Q. “But you’re so pretty”: The letter writer with the pretty daughter needs to get her in counseling and also find out whether she’s been sexually abused. Harassment is intimidating, but running to a neighbor’s house and banging on the window is an extreme reaction, as is not wanting to be called “pretty” and not wanting to leave the house without a guardian. Something else is going on here, and she needs help coping.

A: Being followed by a group of boys who won’t stop catcalling you is an extreme experience. If a pack of boys are dogging your steps home, they’re making it clear that they’re not interested in listening to your No and that they’re willing to escalate their aggressive behavior—that’s legitimately frightening. Trying to find safety in that moment, and wanting to feel protected afterwards, is not an extreme response. The “something else” that’s going on here is a culture that sexualizes 13-year-old girls and then dismisses their resulting fear, confusion, pain, and bewilderment.

Q. Does not having a job make me a leech?: I am a 20-year-old college student who lives at home with my mom. I’m unemployed but have applied for jobs before and was turned down. My mom said I should put off finding a job until we get a reliable mode of transportation or move. The only income I have now is my financial aid. It all goes to rent, food, and bills. However, everyone tells me I need to find a job and stop relying on my mom. This includes my sister, who keeps changing jobs herself, and a brother, who lived with our mom until his mid-20s. I usually ignore them, but now it’s really starting to get on my nerves. It seems like my sister alludes to me being a leech in every conversation. I’ve told her I’m not a leech since I’m contributing to the household and doing something with my life. But she doesn’t think college counts for anything. I’m just sick of her and everyone else thinking that in order to be a productive citizen you must have a job.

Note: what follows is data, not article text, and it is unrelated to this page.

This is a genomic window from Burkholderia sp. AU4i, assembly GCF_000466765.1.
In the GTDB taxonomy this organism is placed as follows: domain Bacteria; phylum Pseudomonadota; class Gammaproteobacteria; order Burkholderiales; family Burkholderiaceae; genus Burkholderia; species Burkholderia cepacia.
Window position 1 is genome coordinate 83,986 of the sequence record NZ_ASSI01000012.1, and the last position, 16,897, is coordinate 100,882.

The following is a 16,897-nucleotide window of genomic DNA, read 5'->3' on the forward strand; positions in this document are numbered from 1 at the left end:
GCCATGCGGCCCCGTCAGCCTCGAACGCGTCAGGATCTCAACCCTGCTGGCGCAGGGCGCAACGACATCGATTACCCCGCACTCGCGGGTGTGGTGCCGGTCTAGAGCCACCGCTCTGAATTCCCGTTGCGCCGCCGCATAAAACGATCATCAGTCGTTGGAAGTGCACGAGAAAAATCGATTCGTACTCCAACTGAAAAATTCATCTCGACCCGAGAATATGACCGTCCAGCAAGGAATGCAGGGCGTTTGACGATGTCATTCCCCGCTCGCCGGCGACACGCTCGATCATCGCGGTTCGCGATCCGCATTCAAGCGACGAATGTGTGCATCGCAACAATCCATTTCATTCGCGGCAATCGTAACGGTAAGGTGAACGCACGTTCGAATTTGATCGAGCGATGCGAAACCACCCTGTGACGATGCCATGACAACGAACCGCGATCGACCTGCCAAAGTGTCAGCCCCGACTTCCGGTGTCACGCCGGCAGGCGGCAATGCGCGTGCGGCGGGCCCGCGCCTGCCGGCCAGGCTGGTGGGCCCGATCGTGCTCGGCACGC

A: You have a job; you’re a full-time student. If your financial aid contributes to rent, food, and bills, then you are contributing to the household in a real, significant way. If your sister doesn’t think going to college and contributing to household expense counts for anything, that sounds like her problem, not yours. Don’t waste time trying to convince her of how much work you’re doing or how much you contribute around the house. If she won’t let up, end the conversation; you don’t have to listen to her call you a leech whenever she wants.

Discuss this column with Dear Prudence on her Facebook page!